9. März 2021
The new Dutch Franchise Act (the Act), which came into effect on 1 January 2021, presents potentially drastic consequences for franchise agreements. If your agreements are not compliant, the court may set aside a part of your contract; this is a serious restriction of freedom of contract. Parties who concluded, or are about to conclude, a franchise agreement governed by Dutch law, or governed by foreign law but with a franchisee domiciled or located in the Netherlands, should exercise great caution.
The Act aims to establish a more well-balanced legal relationship between franchisors and franchisees, meaning that it imposes certain specific obligations on franchisors. The franchisor is first and foremost bound by pre-contractual disclosure obligations: it must provide the franchisee with the (draft) agreement including all annexes. Furthermore, the franchisor should disclose all information regarding payment obligations and inform the franchisee of:
In certain circumstances, the franchisor may also be required to provide information regarding its financial position. This will allow the franchisee to assess the franchisor’s continuity and financial information regarding the location of the franchise branch or (where appropriate) comparable branches. All information should be provided at least 28 days prior to the closing of the agreement. During this standstill period the franchisor should refrain from certain actions like amending the draft franchise agreement.
The Act also requires disclosure of information during the term of the agreement. The rationale behind this is that any intended action taken by the franchisor or any development may have consequences for the franchisee. Disclosure of information can help the franchisee to prepare itself sufficiently.
The desire to protect franchisees finds expression in the Act in several further substantive conditions that franchisors must satisfy. One of the key focus areas of the Act is termination of franchise agreements. In this context, the Act obliges franchisors to include provisions relating to goodwill compensation for franchisees into their franchise agreements. The rationale behind this mandatory goodwill compensation is to strengthen the franchisee’s position towards the end of the franchise agreement.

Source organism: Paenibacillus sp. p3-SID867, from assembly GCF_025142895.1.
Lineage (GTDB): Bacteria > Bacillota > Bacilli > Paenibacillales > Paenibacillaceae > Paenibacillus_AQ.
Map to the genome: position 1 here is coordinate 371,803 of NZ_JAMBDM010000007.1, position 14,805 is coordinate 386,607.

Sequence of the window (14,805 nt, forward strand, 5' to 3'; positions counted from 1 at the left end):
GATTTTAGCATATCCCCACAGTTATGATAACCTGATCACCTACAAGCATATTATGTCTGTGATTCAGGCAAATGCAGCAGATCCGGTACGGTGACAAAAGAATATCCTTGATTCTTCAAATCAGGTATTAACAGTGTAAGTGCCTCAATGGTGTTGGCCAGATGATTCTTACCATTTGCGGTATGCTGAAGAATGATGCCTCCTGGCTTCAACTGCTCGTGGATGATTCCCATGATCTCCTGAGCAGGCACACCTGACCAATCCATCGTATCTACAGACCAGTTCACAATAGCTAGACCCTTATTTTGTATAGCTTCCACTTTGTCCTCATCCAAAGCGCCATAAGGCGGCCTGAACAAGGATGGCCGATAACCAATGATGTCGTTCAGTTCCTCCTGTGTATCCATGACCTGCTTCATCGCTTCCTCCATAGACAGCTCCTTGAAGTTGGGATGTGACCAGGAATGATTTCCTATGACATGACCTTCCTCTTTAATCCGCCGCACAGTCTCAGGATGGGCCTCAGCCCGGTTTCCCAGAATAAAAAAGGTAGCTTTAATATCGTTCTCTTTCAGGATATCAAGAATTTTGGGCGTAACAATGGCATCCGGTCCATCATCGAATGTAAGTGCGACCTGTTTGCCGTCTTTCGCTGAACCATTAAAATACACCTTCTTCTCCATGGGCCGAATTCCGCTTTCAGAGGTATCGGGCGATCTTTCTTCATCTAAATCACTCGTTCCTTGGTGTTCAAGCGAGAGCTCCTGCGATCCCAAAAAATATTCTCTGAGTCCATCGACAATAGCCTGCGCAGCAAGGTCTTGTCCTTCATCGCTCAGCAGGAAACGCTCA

While negotiating a new franchise agreement, the franchisor might try to negotiate better conditions, while the franchisee might not feel free to do the same. The Dutch legislator has envisaged that the franchisee's entitlement to goodwill compensation will restore this balance between franchisor and franchisee.
Another mandatory provision concerning termination of franchise agreements is the limitation of non-compete clauses. The limitation of competition by a franchisee is usually necessary to protect the franchisor’s knowhow. The Act imposes restrictions on such protection, however, so a non-compete clause:
Under the Act, franchisors will also face restrictions when using the contractual power to change the franchise formula or to start exploiting a derived formula. If franchisor's decision has financial consequences for the franchisee, the franchisor will require the franchisee’s prior consent.
While all franchise formulas falling within the scope of applicability of the Act must comply with the provisions of the Act, a two-year transition period applies to agreements concluded before 1 January 2021. In light of the above, we recommend reviewing your existing contracts and templates.
If you'd like to discuss any of the issues raised in this article, please reach out to a member of our Disputes & Investigations team.